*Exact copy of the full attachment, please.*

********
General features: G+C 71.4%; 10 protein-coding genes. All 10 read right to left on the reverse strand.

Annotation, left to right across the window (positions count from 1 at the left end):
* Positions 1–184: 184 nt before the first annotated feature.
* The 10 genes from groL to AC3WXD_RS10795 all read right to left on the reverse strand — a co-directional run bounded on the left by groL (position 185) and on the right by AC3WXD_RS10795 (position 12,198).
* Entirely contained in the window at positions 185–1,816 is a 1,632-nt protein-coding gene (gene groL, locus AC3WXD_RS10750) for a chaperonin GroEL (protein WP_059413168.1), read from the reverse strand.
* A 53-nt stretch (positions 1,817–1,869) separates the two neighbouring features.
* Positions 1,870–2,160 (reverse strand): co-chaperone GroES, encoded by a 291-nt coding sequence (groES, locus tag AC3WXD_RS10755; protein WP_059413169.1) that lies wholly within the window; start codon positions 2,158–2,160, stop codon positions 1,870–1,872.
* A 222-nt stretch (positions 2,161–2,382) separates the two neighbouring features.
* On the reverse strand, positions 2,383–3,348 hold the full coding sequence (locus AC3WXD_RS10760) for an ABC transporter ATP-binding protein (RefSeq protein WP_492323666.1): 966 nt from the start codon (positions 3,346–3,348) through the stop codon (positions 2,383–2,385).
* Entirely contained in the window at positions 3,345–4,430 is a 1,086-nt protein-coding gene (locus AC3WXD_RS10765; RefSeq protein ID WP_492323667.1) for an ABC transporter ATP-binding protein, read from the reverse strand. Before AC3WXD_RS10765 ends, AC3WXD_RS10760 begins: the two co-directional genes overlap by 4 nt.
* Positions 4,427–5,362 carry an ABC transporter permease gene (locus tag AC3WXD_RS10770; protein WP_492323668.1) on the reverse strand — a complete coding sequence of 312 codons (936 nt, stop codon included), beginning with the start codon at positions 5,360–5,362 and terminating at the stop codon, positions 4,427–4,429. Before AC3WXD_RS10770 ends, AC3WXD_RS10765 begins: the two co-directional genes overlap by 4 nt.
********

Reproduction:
General features: G+C 71.4%; 10 protein-coding genes. All 10 read right to left on the reverse strand.

Annotation, left to right across the window (positions count from 1 at the left end):
* Positions 1–184: 184 nt before the first annotated feature.
* The 10 genes from groL to AC3WXD_RS10795 all read right to left on the reverse strand — a co-directional run bounded on the left by groL (position 185) and on the right by AC3WXD_RS10795 (position 12,198).
* Entirely contained in the window at positions 185–1,816 is a 1,632-nt protein-coding gene (gene groL, locus AC3WXD_RS10750) for a chaperonin GroEL (protein WP_059413168.1), read from the reverse strand.
* A 53-nt stretch (positions 1,817–1,869) separates the two neighbouring features.
* Positions 1,870–2,160 (reverse strand): co-chaperone GroES, encoded by a 291-nt coding sequence (groES, locus tag AC3WXD_RS10755; protein WP_059413169.1) that lies wholly within the window; start codon positions 2,158–2,160, stop codon positions 1,870–1,872.
* A 222-nt stretch (positions 2,161–2,382) separates the two neighbouring features.
* On the reverse strand, positions 2,383–3,348 hold the full coding sequence (locus AC3WXD_RS10760) for an ABC transporter ATP-binding protein (RefSeq protein WP_492323666.1): 966 nt from the start codon (positions 3,346–3,348) through the stop codon (positions 2,383–2,385).
* Entirely contained in the window at positions 3,345–4,430 is a 1,086-nt protein-coding gene (locus AC3WXD_RS10765; RefSeq protein ID WP_492323667.1) for an ABC transporter ATP-binding protein, read from the reverse strand. Before AC3WXD_RS10765 ends, AC3WXD_RS10760 begins: the two co-directional genes overlap by 4 nt.
* Positions 4,427–5,362 carry an ABC transporter permease gene (locus tag AC3WXD_RS10770; protein WP_492323668.1) on the reverse strand — a complete coding sequence of 312 codons (936 nt, stop codon included), beginning with the start codon at positions 5,360–5,362 and terminating at the stop codon, positions 4,427–4,429. Before AC3WXD_RS10770 ends, AC3WXD_RS10765 begins: the two co-directional genes overlap by 4 nt.